WERTHEIM: An interesting fight and contrast of styles. Can Kennedy beat Gracie to the punch, as Mo Lawal did? Or can Gracie utilize his size advantage to defend striking and take the fight to the ground? I’ll go with the latter. Gracie by submission.

    Mark Muñoz vs. Tim Boetsch

    HUNT: Muñoz impressed the MMA sphere this week with his very own Extreme Makeover reveal — the dude lost 62 pound in 5 months! How does this relate to my pick? Munoz gained that weight during a downslide: coming into the Weidman fight with his shoulder surgery still not healed and out of that disaster with a broken foot. If the four-time All American wrestler is back in fighting condition, Boetsch can only hope to throw off some scattered punches here and there before he’s scooped to the mat and eating some Grade A ground-and-pound leather. Muñoz by TKO.

    WAGENHEIM: Both were on track for a title shot — Muñoz farther along than Boetsch. Both were derailed — Muñoz more shockingly. Afterward, “The Filipino Wrecking Machine” crashed and burned. Now he faces a road test he simply cannot fail if he’s to stay in the race. Muñoz by decision.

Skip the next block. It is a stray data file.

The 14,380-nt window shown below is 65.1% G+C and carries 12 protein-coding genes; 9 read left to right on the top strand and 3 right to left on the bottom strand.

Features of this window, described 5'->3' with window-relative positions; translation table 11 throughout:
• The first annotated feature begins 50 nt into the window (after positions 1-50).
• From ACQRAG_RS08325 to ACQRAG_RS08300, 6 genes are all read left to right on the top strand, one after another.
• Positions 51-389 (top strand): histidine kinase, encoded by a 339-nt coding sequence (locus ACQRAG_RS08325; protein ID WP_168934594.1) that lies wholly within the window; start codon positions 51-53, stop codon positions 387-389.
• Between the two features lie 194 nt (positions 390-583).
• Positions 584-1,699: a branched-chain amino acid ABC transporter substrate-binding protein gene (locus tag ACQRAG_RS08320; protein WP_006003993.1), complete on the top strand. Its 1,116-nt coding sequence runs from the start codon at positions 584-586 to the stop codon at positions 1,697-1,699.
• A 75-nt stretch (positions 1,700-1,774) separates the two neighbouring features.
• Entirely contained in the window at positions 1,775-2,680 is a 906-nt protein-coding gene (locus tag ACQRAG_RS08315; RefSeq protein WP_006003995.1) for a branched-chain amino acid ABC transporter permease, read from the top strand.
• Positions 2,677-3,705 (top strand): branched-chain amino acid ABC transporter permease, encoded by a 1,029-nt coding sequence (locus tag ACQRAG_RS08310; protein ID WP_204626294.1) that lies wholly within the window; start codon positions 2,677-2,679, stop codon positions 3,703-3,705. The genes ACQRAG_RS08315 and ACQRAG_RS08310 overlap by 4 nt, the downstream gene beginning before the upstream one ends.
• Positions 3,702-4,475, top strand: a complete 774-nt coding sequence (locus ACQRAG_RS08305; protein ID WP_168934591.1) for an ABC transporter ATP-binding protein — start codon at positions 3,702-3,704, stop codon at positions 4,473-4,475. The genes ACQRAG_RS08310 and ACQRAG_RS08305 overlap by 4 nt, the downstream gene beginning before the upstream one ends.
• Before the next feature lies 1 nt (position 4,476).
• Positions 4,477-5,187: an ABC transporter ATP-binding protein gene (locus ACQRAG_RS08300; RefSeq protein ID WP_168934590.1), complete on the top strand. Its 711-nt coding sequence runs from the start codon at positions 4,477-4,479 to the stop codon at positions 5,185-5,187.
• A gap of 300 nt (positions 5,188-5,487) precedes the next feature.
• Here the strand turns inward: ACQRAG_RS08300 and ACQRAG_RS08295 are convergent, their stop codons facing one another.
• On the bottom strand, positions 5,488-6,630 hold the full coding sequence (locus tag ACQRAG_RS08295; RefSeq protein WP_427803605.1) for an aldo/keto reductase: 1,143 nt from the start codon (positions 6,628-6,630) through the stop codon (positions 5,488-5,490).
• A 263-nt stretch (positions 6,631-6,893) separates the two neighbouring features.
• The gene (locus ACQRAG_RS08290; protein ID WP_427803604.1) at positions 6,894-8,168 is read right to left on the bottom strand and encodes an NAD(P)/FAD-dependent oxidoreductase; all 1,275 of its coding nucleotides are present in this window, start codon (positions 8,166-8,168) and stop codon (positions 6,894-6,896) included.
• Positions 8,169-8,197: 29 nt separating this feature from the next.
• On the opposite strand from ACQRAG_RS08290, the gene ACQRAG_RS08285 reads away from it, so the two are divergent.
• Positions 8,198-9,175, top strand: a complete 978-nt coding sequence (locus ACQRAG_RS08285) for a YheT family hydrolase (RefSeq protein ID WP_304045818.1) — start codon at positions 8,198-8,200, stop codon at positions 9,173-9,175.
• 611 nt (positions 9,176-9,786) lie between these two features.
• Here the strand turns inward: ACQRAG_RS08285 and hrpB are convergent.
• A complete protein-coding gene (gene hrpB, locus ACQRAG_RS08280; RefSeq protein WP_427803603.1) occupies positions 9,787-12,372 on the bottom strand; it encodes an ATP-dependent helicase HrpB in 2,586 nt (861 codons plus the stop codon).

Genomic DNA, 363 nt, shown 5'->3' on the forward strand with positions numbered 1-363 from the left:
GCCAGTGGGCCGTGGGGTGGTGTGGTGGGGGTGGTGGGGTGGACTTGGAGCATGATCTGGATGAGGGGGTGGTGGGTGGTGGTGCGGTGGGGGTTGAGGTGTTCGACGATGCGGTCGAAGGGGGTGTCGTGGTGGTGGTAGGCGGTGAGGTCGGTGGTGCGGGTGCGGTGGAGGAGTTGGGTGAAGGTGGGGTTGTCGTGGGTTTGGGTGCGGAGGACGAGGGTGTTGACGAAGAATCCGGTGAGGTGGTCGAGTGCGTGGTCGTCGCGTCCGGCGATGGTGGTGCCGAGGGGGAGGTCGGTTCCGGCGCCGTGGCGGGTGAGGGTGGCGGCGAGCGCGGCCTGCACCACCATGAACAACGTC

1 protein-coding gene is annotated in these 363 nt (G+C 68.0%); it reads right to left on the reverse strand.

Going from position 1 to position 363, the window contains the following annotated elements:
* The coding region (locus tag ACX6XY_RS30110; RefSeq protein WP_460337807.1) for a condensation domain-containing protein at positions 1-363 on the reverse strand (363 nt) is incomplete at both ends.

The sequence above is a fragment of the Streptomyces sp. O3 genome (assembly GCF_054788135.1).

WERTHEIM: Muñoz got plenty of attention in MMA World last week when he revealed that his depression following the loss to Weidman caused his weight to drift north of 260 lbs. Good for him for dropping more than 50 lbs. in seven months. But it’s not the ideal pre-fight regimen, physically or mentally. Still, he’s a superior fighter to Boetsch, 32, whose momentum was stopped by Constantinos Philippou at UFC 155. Muñoz by decision.

    Cub Swanson vs. Dennis Siver

    HUNT: SoCal survivor Swanson has definitely found his stride: four straight wins in 13 months, with one of them on short notice. When he fights aggressively and uses his speed, things come together for him. Siver, like the oncoming tank that he is, lacks the latter. Swanson by decision.

    WAGENHEIM: Swanson is on a roll with four straight wins, three by KO. Siver, in winning six of his last seven, has shown himself to be a survivor. Dennis will be no pushover, but he won’t withstand Cub’s ferocity. Swanson by TKO.

    WERTHEIM: An erratic fighter for much of his career, Swanson has matured at the Jackson/Winklejohn Gym. Almost 30, he is on a four-fight win streak and has become one of the more dangerous strikers in the division. Siver is a tough customer with plenty of experience. But Swanson is the stronger fighter. Swanson by TKO.

  • Published On Jul 03, 2013